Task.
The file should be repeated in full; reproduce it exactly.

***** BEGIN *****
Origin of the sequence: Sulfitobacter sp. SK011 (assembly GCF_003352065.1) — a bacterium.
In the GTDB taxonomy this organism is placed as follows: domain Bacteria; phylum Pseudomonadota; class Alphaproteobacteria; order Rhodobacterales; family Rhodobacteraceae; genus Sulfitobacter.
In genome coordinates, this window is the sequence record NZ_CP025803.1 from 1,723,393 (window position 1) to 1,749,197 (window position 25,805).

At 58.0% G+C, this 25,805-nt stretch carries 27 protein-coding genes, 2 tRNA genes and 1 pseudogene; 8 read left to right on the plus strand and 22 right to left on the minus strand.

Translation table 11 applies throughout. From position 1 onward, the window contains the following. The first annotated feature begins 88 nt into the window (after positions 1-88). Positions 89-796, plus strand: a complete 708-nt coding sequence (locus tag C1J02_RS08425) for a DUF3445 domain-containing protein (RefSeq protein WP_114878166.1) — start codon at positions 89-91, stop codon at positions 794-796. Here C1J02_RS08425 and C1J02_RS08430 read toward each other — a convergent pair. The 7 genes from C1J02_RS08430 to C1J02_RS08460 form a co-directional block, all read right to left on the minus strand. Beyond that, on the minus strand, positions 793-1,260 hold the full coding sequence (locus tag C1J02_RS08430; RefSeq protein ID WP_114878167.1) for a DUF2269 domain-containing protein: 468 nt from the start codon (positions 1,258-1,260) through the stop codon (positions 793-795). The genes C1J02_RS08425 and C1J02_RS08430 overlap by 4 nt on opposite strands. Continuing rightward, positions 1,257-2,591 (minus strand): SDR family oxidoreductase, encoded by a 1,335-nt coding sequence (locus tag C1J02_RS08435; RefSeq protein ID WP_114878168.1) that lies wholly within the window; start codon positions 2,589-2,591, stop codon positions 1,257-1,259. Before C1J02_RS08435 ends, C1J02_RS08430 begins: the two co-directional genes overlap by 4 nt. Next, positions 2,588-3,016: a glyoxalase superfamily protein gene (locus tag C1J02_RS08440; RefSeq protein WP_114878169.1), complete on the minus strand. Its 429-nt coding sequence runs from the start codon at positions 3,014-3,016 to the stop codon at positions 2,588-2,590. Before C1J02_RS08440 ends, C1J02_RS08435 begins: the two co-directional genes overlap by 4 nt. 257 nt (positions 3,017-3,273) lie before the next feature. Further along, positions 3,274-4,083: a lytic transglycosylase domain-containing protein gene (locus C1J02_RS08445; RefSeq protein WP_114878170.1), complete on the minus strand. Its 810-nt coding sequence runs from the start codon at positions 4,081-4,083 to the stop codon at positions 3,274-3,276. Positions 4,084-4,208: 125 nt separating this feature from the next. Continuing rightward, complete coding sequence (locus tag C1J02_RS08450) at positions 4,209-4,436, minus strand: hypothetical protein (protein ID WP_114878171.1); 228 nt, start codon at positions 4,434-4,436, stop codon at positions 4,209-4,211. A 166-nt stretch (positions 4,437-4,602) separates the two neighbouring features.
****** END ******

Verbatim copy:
Origin of the sequence: Sulfitobacter sp. SK011 (assembly GCF_003352065.1) — a bacterium.
In the GTDB taxonomy this organism is placed as follows: domain Bacteria; phylum Pseudomonadota; class Alphaproteobacteria; order Rhodobacterales; family Rhodobacteraceae; genus Sulfitobacter.
In genome coordinates, this window is the sequence record NZ_CP025803.1 from 1,723,393 (window position 1) to 1,749,197 (window position 25,805).

At 58.0% G+C, this 25,805-nt stretch carries 27 protein-coding genes, 2 tRNA genes and 1 pseudogene; 8 read left to right on the plus strand and 22 right to left on the minus strand.

Translation table 11 applies throughout. From position 1 onward, the window contains the following. The first annotated feature begins 88 nt into the window (after positions 1-88). Positions 89-796, plus strand: a complete 708-nt coding sequence (locus tag C1J02_RS08425) for a DUF3445 domain-containing protein (RefSeq protein WP_114878166.1) — start codon at positions 89-91, stop codon at positions 794-796. Here C1J02_RS08425 and C1J02_RS08430 read toward each other — a convergent pair. The 7 genes from C1J02_RS08430 to C1J02_RS08460 form a co-directional block, all read right to left on the minus strand. Beyond that, on the minus strand, positions 793-1,260 hold the full coding sequence (locus tag C1J02_RS08430; RefSeq protein ID WP_114878167.1) for a DUF2269 domain-containing protein: 468 nt from the start codon (positions 1,258-1,260) through the stop codon (positions 793-795). The genes C1J02_RS08425 and C1J02_RS08430 overlap by 4 nt on opposite strands. Continuing rightward, positions 1,257-2,591 (minus strand): SDR family oxidoreductase, encoded by a 1,335-nt coding sequence (locus tag C1J02_RS08435; RefSeq protein ID WP_114878168.1) that lies wholly within the window; start codon positions 2,589-2,591, stop codon positions 1,257-1,259. Before C1J02_RS08435 ends, C1J02_RS08430 begins: the two co-directional genes overlap by 4 nt. Next, positions 2,588-3,016: a glyoxalase superfamily protein gene (locus tag C1J02_RS08440; RefSeq protein WP_114878169.1), complete on the minus strand. Its 429-nt coding sequence runs from the start codon at positions 3,014-3,016 to the stop codon at positions 2,588-2,590. Before C1J02_RS08440 ends, C1J02_RS08435 begins: the two co-directional genes overlap by 4 nt. 257 nt (positions 3,017-3,273) lie before the next feature. Further along, positions 3,274-4,083: a lytic transglycosylase domain-containing protein gene (locus C1J02_RS08445; RefSeq protein WP_114878170.1), complete on the minus strand. Its 810-nt coding sequence runs from the start codon at positions 4,081-4,083 to the stop codon at positions 3,274-3,276. Positions 4,084-4,208: 125 nt separating this feature from the next. Continuing rightward, complete coding sequence (locus tag C1J02_RS08450) at positions 4,209-4,436, minus strand: hypothetical protein (protein ID WP_114878171.1); 228 nt, start codon at positions 4,434-4,436, stop codon at positions 4,209-4,211. A 166-nt stretch (positions 4,437-4,602) separates the two neighbouring features.